Content Creation for B2B
Content creation templates are useful for a variety of reasons. One, they help you get buy-in from the people who can help supply information. I’m sure many of the people reading this have had problems with stakeholders contributing at all to writing for marketing. In my opinion, that happens because we ask them to do too much. You can’t give someone a blank slate and expect them to be excited about helping you out. Enter the content template.
Here is the link to the Google Sheet: Google Sheet Content Creation Template
A content template should contain enough information to be useful for all stakeholders that will be responsible for writing, editing, or proofing. They should also provide enough context to external resources; a better brief will create a better piece of content.
I like to make sure that I have information related to the buyer profile, target market, and the product or service that is the focus of my writing. At a minimum, I present the following information:
1. Buyer profile name
5. Primary problem
6. Value proposition
7. Unique selling points
8. Buyer hesitations
9. Key features
1. Key features
2. Key benefits
4. Unique selling points
5. Value proposition
4. Main takeaways
The three information segments may seem hard work. The first few times you create one of these it will be tedious. Once you get rolling the continued creation of these briefs becomes more accessible and more manageable. You’ll notice that you can reuse most of the profile and product sections, making future content creation much faster than starting from scratch with an idea. You’ll also notice some common elements between the sections; they are different from each other. In the other resource posts on this website and my book, I take you through creating these components separately. If you go through the process of creating buyer profiles and product analysis, when you need some content, you can focus on the brief.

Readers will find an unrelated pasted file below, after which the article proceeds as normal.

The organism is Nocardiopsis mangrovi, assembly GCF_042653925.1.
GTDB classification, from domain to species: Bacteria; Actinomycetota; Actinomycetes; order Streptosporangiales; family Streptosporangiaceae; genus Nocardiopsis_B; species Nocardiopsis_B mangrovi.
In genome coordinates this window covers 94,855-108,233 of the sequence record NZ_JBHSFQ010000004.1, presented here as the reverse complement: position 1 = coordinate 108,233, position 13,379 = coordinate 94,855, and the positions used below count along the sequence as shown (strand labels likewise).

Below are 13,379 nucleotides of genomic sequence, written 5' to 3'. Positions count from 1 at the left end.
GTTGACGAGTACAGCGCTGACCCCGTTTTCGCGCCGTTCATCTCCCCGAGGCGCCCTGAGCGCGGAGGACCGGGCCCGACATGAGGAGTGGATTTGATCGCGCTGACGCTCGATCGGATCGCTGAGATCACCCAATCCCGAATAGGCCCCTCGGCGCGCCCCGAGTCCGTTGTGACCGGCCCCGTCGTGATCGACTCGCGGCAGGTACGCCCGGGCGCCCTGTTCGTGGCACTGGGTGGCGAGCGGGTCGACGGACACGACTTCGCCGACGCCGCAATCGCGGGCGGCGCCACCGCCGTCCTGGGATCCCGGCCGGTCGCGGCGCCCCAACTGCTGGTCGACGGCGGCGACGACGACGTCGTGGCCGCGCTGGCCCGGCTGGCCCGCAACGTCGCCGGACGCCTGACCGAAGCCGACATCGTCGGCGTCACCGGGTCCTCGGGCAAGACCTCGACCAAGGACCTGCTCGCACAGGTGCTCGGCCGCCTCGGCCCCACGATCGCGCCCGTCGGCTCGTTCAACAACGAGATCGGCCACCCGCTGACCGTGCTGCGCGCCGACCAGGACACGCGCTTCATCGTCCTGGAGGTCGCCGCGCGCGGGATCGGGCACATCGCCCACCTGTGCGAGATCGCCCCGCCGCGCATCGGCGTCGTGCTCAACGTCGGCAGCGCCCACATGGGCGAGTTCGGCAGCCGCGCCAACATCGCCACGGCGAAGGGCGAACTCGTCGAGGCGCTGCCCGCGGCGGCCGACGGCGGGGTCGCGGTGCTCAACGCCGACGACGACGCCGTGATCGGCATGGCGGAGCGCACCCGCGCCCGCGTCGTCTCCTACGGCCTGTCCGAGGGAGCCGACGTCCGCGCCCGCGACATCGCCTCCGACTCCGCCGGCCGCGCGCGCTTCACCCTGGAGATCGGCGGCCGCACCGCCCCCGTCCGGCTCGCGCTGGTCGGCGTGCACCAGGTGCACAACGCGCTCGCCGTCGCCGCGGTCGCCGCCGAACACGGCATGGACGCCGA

I won’t go too far into the buyer profile and product analysis (you can find those by clicking the links), but I do want to talk about the four components of the content brief section.
1. Format – The format of the content. Brochures, blog posts, white papers, and every other type of writing has widely varied requirements. Document the format, informing stakeholders know how much they have to write.
2. Synopsis – Explain, at a high level, what the piece of content will contain. You don’t need to get too crazy here, supply enough information to give clear guidance on what you’re trying to write.
3. Goal – Whats your best result from this piece of content? Are you updating some collateral? Are you trying to create a highly converting blog post? The tone of writing can be very different when you compare an informational post about regulation and a sales post about a product.
4. Main takeaways – Capture what you want the reader to take away from the content piece. You can read the article when it’s done and decide if you can take away what you want someone else to learn. I don’t think anything can ruin a plan as much as not focusing on what a reader will get from reading your stuff.
Try to keep information accessible
I’ve attached the type of spreadsheet that I like to use for this process at the beginning of the article. It’s a Google sheet so you can duplicate it for yourself if you want. Keeping track of all these things can be a little bit complicated; I wouldn’t keep these as standalone documents. Instead, I would complete buyer profiles and product analysis separately and copy-paste them into the brief. When you keep everything accessible, you may find you don’t repeat as many tasks.